Even though you can’t buy lead neon tubing new anymore, there is still enough of it out there that you will likely come across some. You can find it in old inventories of closing neon shops, or sometimes it’s donated to teaching facilities that use it for workshops or classes. If you are an aspiring tube bender and get your hands on some old lead glass stock, or maybe even some old dirty tubing that’s not good enough to use for jobs but you think it might be good for practicing your neon bending with, my suggestion to you is…DON’T DO IT!! It will give you a “false sense of ability”, as I’ve heard one seasoned bender put it. If you use lead glass to practice your neon bending (and maybe even get to the point where you’re thinking you are getting pretty good), as soon as you go to buy some neon tubing for a project and all you can get is lead-free, you will quickly find out that you are not as good as you thought and feel as if you are taking steps backward, becoming frustrated as you re-learn how to bend neon. In my opinion, learning to bend neon is hard enough as it is and it’s just not worth the aggravation trying to learn using two different types of glass. Do yourself a favor and set yourself up for success by using only lead-free glass for your bending practice. It makes sense to learn using the material that is currently available to buy (lead-free.) It might be harder, but once you become proficient at bending lead-free neon tubing, then if you do ever have the occasion to use the old lead glass you'll find it easier to adapt and with a simple adjustment of your fires, the glass will bend "like butter."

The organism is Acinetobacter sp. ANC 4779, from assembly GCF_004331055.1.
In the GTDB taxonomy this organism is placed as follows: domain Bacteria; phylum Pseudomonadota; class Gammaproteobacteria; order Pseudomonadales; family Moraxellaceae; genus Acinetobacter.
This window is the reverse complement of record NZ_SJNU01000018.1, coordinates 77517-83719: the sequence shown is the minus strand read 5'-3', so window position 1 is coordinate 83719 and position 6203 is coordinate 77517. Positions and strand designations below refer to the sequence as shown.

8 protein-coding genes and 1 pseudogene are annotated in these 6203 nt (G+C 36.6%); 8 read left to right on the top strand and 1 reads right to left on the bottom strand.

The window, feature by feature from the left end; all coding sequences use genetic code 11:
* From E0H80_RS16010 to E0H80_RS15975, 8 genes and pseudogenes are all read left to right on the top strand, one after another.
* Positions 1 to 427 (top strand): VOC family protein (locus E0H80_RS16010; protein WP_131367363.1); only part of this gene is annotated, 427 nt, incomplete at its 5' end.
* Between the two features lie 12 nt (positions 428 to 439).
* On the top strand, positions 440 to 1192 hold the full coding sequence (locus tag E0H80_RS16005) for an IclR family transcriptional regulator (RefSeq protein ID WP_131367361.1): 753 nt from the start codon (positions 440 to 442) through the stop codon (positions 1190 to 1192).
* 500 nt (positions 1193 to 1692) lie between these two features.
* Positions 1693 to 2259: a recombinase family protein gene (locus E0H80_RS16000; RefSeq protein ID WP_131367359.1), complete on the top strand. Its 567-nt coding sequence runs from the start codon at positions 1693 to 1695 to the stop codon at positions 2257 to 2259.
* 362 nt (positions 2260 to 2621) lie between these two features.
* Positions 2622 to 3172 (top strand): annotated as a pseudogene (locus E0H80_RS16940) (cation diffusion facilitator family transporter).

More information about working with lead-free tubing can be found here. https://www.brillite.com/UserFiles/File/Lead-Free_Tech_Bulletin.pdf

I would love to hear about your experiences working with either type of glass, so feel free to comment below!

RobertOctober 30th 2022

When I was in junior high school and the dinosaurs roamed the earth, I had requested and received some aircraft engine information and promotional materials from Teledyne Continental Motors.  (Yes, I was a weird kid…now I’m just weird.)  One of the items they sent me was a t-shirt from their factory safety department that read “Safety means never having to say Ouch!”  It is a slogan I have remembered and tried to embrace for many decades since.  There are many hazards we deal with in life both at our work and outside of it.  It is an inherent part of “doing” anything….and when the doing involves any mechanical or electrical task, the consequences of a mistake or hasty action can be severe.  While our neon activities don’t often involve heavy mechanical tasks, the construction of our shop spaces and maintenance of our equipment often can entail a bit of this.

Rather than try to cover every sort of scenario with a lot of specific (and, lets face it, sometimes eye glazing) advice I chose to condense and reiterate a general talk I once gave on the topic of proper tool use.  It is really more of a set of guidelines to instill a good mindset and I felt it worthy of a few minor revisions to present here as well:

Many of us have had our share of minor bumps, scrapes, and burns and although such accidents are sometimes inevitable most are preventable. Often what makes the difference is having the right mindset and taking the time to properly assess the situation before acting.

With regard to tools, this can be aided by asking yourself a few simple questions:

1.) What exactly am I trying to accomplish at this step?